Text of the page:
Page:The History of Ink.djvu/58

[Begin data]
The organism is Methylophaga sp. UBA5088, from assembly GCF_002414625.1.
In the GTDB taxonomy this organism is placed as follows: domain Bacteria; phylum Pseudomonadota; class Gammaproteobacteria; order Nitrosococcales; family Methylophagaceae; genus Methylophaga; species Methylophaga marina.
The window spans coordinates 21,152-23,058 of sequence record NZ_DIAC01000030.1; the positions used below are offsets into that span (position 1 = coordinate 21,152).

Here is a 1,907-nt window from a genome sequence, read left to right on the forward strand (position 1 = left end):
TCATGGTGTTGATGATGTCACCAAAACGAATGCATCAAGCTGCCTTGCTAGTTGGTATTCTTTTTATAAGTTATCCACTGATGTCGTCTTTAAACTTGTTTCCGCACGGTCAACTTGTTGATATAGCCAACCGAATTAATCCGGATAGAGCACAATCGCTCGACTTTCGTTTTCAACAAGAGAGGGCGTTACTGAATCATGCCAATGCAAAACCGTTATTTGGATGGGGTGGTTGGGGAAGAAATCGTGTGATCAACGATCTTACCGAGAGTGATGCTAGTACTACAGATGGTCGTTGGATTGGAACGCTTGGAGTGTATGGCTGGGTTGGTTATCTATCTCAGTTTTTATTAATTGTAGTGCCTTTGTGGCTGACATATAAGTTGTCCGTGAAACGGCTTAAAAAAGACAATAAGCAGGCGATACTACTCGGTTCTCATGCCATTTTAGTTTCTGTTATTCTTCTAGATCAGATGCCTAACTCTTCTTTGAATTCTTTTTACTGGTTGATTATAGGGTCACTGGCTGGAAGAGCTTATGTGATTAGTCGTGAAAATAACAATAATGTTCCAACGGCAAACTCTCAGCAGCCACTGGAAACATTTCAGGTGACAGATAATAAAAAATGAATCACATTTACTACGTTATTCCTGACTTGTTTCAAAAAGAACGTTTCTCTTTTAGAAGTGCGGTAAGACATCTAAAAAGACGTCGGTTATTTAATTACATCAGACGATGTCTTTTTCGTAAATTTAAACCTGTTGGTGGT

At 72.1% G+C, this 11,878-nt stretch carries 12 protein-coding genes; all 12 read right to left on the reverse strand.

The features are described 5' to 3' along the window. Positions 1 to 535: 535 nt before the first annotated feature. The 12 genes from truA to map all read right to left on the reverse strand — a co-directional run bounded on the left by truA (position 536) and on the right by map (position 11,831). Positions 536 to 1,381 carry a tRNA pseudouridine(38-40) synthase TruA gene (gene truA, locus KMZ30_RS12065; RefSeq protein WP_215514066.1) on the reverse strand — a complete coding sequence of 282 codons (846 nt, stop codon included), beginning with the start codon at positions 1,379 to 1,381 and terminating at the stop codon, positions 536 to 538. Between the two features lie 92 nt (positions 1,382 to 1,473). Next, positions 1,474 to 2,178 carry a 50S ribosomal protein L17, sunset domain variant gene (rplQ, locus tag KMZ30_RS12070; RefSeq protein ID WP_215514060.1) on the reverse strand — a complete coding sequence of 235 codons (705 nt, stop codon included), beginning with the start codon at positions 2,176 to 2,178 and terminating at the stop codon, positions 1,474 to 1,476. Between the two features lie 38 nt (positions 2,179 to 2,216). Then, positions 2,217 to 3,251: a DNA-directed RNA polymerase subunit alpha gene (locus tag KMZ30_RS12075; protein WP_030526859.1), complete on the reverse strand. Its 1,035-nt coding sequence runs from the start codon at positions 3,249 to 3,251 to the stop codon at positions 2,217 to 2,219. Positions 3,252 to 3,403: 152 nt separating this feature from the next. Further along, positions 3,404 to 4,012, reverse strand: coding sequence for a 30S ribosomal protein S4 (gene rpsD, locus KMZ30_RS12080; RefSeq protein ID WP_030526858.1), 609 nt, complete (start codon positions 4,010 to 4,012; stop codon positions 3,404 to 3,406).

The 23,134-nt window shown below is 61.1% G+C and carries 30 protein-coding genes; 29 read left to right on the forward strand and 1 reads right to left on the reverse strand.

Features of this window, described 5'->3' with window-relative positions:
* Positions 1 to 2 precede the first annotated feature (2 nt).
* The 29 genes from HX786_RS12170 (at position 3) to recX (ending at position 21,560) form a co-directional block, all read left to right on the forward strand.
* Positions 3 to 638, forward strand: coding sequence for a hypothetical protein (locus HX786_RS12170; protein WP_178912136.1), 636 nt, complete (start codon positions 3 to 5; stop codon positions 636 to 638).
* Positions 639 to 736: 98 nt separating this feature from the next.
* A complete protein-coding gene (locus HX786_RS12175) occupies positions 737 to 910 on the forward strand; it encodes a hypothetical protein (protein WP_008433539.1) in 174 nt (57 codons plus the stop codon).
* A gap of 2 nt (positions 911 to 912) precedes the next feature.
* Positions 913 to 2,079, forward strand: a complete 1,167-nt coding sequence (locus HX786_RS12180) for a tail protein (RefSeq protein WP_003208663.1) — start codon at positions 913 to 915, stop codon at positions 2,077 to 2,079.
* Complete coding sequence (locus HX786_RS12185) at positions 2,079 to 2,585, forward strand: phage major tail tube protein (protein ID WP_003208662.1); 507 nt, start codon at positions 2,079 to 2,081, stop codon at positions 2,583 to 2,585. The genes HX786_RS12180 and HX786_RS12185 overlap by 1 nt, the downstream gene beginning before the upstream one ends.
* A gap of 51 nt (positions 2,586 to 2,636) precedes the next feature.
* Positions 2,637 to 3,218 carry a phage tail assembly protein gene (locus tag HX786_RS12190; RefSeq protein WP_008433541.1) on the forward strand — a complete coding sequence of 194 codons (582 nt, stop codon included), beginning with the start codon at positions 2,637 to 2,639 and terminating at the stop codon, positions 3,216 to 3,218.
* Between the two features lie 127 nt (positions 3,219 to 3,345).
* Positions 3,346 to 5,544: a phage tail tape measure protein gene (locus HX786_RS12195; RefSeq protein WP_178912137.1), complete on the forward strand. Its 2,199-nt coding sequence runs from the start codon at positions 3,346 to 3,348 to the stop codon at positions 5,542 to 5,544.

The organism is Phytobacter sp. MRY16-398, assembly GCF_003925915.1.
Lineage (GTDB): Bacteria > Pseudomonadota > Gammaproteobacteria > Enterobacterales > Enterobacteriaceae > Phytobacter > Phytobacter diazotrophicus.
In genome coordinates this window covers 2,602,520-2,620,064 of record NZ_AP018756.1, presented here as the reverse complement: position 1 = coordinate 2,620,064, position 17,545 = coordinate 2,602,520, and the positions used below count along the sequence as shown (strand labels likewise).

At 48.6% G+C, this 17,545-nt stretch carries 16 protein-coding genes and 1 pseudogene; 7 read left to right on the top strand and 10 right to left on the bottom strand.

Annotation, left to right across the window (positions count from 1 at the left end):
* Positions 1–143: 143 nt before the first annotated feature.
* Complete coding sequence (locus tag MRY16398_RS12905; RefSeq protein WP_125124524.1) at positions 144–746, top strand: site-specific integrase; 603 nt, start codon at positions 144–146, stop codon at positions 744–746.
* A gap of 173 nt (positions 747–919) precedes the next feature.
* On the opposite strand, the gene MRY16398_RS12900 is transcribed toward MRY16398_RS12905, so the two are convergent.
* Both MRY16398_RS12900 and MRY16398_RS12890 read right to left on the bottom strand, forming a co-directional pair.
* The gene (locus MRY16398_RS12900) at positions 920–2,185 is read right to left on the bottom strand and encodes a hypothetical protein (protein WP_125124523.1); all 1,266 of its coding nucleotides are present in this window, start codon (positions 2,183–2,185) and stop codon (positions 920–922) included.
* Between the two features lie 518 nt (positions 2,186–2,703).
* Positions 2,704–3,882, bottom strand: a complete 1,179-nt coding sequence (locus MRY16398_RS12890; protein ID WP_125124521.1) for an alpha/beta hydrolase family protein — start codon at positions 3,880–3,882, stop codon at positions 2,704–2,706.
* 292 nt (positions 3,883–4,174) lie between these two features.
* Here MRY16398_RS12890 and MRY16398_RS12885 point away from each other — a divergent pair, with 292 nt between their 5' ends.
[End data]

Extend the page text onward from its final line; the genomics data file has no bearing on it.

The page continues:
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which possesses, in perfection, the quality that was desired of sinking instantly into the paper, so as to make it far more difficult to discharge it without destroying the texture on which it is written, and of being perfectly secure against water by which Indian and other carbonic Inks are so easily effaced. It is not, however, equally secure against the effects of time; for vitriolic ink gradually, fades away, becomes paler by degrees, turns brown and yellow, and is scarcely legible; and sometimes, as the parchment grows yellow and brown with age, it disappears altogether. A compound kind of ink came next into use, which united the advantages and avoided the defects of the two simple sorts. Such a mixed ink was generally, used for several centuries; and with this, the manuscripts that are now most fresh and legible appear to have been written. It is evident that the ink with which the original marks contained in the Palimpsest manuscripts that have been deciphered were written, was at least in part vitriolic: for the letters which had been rubbed out were rendered legible by the application of the infusion of galls In order to remove the original writing, the parchments on which the mixed ink had been used were, probably, first masked to take off the carbon, and thus partially to efface